In the same announcement, the state said that it expected to receive 4,875 doses of the Pfizer vaccine by the end of the day and 15,600 by week's end.

On Dec. 21, Nebraska announced that it expected to receive the Moderna vaccine in the next week. The Moderna vaccine was approved by the FDA on Dec. 18. 

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The communications director for the Nebraska Department of Health and Human Services, Khalilah LeGrand, confirmed to PolitiFact that no shipments of vaccine were received before approval, nor could officials order vaccine prior to approval. 

The U.S. Department of Health and Human Services website outlines how the vaccine approval and distribution process works. "Distribution of FDA-authorized vaccines begin 24 hours after the Emergency Use Authorization," the site states. "The first deliveries of COVID-19 vaccines began December 14, 2020."

HHS spokesman Bill Hall confirmed that no vaccines were distributed prior to FDA approval.  

We could find no news coverage of any vaccines arriving in Nebraska before they were approved by the FDA. 

Speaking at a news briefing on Dec. 12, the day after the FDA authorized the Pfizer-BioNTech vaccine, one of the federal government’s top vaccine distribution planners said that vaccines were being prepared for shipment. Gen. Gustave Perna, chief operating officer of Operation Warp Speed, said: "As I speak today, right now, vaccines are being packaged with a lot of emphasis on quality assurance. To that end, tomorrow morning, vaccines will start rolling from manufacturing to distribution hubs."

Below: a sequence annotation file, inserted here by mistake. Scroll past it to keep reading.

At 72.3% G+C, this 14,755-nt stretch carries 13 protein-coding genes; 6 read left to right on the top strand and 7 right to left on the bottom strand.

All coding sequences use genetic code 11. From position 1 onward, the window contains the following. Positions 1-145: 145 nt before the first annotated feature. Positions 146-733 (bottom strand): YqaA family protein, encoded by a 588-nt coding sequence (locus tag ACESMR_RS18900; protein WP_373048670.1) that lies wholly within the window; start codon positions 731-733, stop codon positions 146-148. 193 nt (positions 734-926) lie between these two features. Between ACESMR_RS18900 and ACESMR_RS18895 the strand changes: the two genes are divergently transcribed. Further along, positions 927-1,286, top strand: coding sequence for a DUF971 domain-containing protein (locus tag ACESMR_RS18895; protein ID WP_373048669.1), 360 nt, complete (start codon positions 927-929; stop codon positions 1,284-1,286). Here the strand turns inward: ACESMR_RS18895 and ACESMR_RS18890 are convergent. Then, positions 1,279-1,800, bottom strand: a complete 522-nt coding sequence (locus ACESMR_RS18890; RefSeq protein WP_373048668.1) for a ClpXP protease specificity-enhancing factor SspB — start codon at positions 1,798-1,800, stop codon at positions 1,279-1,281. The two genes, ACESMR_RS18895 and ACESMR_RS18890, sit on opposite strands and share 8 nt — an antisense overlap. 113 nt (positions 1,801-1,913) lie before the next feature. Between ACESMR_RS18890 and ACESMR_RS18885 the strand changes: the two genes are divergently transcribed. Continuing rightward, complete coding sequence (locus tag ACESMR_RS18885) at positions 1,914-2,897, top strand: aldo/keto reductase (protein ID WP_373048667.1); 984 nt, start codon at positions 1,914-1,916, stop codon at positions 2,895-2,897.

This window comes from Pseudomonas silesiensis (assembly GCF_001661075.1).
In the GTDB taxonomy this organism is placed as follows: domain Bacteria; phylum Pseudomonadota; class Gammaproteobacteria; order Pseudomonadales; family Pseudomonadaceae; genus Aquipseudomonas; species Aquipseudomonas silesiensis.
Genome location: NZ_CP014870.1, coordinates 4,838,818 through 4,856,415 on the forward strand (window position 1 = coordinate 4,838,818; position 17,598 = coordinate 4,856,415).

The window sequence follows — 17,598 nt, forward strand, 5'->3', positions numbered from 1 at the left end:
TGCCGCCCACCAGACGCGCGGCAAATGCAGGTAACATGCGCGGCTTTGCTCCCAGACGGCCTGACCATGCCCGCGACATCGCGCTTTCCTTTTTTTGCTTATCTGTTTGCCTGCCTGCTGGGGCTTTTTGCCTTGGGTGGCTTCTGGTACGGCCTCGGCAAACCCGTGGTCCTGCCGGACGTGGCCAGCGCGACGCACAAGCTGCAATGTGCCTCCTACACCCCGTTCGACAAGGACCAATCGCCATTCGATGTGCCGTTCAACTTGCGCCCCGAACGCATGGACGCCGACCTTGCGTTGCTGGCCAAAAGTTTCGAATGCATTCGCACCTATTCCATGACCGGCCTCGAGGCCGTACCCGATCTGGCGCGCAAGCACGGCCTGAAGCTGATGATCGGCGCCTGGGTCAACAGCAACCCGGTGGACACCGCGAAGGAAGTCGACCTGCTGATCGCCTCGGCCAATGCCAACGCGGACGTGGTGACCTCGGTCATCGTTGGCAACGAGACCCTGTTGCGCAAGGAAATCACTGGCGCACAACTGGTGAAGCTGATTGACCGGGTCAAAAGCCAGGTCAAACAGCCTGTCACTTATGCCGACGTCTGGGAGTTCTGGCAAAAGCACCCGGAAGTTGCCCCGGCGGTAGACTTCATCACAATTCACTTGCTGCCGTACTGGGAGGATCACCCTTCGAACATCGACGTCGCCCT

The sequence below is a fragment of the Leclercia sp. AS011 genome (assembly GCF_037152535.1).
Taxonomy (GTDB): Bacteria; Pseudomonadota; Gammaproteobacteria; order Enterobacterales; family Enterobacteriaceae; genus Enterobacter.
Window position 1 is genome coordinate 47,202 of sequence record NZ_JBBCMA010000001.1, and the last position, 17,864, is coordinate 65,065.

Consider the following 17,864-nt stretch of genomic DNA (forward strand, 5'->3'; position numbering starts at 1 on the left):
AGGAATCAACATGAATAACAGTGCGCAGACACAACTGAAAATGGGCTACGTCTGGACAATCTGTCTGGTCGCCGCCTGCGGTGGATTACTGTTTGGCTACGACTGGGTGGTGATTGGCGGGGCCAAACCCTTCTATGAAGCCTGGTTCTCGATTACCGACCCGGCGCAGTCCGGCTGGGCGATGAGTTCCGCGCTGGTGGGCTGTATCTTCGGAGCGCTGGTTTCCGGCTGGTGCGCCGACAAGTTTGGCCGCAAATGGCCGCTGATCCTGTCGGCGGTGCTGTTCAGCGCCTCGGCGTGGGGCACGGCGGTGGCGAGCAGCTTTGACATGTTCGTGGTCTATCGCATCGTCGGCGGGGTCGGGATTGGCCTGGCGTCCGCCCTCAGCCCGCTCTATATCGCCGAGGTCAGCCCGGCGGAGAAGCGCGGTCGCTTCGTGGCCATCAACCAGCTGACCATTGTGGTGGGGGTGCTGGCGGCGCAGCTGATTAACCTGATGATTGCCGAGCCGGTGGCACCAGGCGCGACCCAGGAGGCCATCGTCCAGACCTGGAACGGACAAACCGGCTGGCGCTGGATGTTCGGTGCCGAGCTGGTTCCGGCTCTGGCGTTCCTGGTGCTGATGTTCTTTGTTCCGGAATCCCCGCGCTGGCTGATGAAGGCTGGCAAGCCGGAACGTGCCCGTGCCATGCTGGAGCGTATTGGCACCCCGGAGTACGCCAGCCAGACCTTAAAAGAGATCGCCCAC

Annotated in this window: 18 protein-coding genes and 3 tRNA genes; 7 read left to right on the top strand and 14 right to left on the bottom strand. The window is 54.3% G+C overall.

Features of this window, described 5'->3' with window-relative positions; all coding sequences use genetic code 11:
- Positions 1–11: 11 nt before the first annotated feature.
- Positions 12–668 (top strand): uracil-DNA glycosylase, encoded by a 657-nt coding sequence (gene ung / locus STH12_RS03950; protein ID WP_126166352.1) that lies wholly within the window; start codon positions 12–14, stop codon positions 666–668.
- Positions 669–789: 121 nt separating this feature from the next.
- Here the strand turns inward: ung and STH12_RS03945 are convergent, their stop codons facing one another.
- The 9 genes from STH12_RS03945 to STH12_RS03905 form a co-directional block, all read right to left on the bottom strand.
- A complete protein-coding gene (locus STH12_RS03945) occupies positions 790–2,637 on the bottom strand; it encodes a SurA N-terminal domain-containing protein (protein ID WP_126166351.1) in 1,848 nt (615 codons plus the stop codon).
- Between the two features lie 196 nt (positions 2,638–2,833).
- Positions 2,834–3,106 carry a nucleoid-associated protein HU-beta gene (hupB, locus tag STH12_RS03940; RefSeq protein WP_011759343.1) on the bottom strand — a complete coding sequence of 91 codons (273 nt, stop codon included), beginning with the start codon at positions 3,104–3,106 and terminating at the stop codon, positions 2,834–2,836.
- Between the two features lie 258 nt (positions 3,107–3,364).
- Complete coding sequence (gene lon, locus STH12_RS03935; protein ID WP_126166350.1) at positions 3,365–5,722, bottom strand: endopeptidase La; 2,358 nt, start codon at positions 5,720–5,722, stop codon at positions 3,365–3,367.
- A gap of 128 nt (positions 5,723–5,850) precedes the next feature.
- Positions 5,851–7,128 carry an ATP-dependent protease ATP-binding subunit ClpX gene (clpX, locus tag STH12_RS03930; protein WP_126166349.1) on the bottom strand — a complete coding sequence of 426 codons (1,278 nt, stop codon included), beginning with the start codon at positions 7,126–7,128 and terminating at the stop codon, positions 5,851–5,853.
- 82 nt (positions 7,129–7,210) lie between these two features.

CNBC reported on how some of the vaccine distribution planning included sending protective gear for health care workers and inoculation supplies — but not the vaccine — to states ahead of FDA approval. These early shipments included needles, syringes and mixing vials. The advance planning also included building "freezer farms" to hold the vaccine, which requires cold storage. 

Pfizer shipped vaccines from its Kalamazoo, Mich., factory after FDA approval and from a distribution facility in Pleasant Prairie, Wis., to states. 

McKesson, which is distributing the Moderna vaccine, said that its shipping partners would deliver initial vaccine doses on Dec. 21, days after approval. 

Our ruling

Merritt claimed that doses of COVID-19 vaccine arrived in distribution centers in Nebraska before it was approved by the FDA. 

The Nebraska Department of Health and Human Services announced that it received both the Pfizer-BioNTech and Moderna vaccines after the dates of FDA approval.